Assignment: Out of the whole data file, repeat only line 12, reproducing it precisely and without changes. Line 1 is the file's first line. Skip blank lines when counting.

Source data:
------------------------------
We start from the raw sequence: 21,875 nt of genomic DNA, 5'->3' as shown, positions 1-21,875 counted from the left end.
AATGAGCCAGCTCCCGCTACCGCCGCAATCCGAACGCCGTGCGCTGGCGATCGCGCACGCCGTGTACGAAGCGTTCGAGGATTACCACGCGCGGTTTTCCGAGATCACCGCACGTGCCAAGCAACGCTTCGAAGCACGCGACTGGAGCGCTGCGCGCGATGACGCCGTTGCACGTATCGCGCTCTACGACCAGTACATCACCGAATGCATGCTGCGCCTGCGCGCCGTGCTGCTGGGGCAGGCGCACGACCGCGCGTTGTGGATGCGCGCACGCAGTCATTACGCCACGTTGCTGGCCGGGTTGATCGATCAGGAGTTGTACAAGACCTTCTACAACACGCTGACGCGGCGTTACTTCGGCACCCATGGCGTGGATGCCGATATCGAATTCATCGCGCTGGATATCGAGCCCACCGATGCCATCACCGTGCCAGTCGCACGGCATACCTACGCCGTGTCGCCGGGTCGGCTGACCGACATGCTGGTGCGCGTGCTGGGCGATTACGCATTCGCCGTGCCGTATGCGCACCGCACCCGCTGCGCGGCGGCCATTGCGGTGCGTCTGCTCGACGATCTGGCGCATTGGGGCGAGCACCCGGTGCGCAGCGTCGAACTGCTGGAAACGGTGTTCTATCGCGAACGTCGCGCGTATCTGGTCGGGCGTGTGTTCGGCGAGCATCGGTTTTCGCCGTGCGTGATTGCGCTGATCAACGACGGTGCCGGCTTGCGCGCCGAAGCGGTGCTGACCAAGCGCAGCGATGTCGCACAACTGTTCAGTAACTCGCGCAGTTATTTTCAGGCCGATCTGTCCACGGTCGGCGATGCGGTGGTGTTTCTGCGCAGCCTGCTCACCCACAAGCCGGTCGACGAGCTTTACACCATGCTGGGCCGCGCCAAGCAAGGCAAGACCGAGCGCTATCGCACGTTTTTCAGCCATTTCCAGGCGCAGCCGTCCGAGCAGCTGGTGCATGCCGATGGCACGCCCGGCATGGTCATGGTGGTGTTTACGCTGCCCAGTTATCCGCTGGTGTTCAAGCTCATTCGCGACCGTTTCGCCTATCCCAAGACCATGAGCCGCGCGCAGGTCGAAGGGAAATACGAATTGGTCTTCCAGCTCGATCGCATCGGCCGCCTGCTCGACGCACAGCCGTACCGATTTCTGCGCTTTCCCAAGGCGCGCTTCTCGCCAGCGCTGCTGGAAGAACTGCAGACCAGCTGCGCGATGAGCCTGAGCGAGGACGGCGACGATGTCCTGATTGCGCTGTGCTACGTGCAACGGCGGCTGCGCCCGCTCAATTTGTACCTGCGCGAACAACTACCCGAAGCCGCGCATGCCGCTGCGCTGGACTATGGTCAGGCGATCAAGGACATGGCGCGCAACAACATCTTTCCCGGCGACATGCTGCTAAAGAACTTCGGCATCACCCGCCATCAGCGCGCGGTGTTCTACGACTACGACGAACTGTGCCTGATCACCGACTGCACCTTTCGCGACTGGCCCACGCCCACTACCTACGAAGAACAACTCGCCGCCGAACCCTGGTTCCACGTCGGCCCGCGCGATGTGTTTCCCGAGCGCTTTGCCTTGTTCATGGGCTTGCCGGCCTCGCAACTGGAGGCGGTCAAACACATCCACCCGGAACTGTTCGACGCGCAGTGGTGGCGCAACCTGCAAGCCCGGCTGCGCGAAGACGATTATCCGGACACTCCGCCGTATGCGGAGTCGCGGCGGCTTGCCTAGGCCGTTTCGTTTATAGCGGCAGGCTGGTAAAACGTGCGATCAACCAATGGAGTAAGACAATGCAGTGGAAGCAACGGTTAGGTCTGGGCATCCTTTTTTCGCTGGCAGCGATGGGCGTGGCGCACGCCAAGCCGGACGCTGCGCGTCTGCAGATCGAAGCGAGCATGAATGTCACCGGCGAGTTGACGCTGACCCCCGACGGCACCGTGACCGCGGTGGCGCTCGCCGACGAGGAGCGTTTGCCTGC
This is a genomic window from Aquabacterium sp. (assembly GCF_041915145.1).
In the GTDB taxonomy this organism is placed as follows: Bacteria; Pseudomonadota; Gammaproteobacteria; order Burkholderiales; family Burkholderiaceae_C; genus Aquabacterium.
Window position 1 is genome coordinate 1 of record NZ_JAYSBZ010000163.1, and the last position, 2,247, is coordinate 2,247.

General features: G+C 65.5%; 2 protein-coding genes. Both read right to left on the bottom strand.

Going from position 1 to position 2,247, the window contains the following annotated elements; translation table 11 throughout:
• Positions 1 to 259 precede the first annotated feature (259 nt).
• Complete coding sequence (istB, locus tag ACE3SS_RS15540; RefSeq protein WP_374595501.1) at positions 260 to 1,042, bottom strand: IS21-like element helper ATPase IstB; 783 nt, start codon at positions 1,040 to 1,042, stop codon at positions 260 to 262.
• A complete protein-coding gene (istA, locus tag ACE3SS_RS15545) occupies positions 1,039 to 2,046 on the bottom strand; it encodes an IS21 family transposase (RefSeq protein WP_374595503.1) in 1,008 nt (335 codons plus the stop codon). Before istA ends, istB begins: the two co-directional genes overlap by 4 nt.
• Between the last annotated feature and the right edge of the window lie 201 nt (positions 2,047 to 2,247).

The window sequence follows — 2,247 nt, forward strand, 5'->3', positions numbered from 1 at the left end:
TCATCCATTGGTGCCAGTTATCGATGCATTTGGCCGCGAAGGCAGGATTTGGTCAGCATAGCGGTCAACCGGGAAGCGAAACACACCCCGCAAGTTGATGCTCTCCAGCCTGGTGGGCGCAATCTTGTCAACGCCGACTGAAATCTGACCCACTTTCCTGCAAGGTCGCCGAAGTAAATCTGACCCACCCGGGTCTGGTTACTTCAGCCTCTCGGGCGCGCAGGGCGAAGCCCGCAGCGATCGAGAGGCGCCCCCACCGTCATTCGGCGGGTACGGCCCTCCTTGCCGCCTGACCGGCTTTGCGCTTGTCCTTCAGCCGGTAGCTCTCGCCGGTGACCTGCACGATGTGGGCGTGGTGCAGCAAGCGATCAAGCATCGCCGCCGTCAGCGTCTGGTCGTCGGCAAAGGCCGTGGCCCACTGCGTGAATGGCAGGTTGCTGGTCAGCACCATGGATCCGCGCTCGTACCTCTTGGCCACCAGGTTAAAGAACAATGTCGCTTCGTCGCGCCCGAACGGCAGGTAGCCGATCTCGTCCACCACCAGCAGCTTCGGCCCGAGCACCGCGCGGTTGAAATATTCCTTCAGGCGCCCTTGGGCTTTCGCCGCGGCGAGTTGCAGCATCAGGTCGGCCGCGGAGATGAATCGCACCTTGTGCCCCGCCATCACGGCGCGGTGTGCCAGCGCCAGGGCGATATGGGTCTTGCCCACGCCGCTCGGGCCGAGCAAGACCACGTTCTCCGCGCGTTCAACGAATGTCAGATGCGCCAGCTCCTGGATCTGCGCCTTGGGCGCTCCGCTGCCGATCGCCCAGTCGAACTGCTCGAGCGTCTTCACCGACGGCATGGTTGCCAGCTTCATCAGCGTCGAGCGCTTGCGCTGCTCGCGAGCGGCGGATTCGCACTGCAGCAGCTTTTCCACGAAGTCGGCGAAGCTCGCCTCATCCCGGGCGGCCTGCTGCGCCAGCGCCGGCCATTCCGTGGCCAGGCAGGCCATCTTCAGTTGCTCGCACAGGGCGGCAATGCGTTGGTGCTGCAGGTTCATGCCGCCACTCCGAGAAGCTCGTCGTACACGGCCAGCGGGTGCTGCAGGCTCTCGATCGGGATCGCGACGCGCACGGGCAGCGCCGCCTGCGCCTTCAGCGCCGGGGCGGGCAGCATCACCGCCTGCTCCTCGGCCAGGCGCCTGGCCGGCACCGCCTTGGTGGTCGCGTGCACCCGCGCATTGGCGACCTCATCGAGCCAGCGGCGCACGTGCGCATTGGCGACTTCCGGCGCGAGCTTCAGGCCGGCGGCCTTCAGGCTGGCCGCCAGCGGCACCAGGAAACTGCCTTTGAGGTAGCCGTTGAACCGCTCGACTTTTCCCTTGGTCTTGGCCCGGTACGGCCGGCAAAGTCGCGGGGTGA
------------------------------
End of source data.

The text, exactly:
The window sequence follows — 2,247 nt, forward strand, 5'->3', positions numbered from 1 at the left end: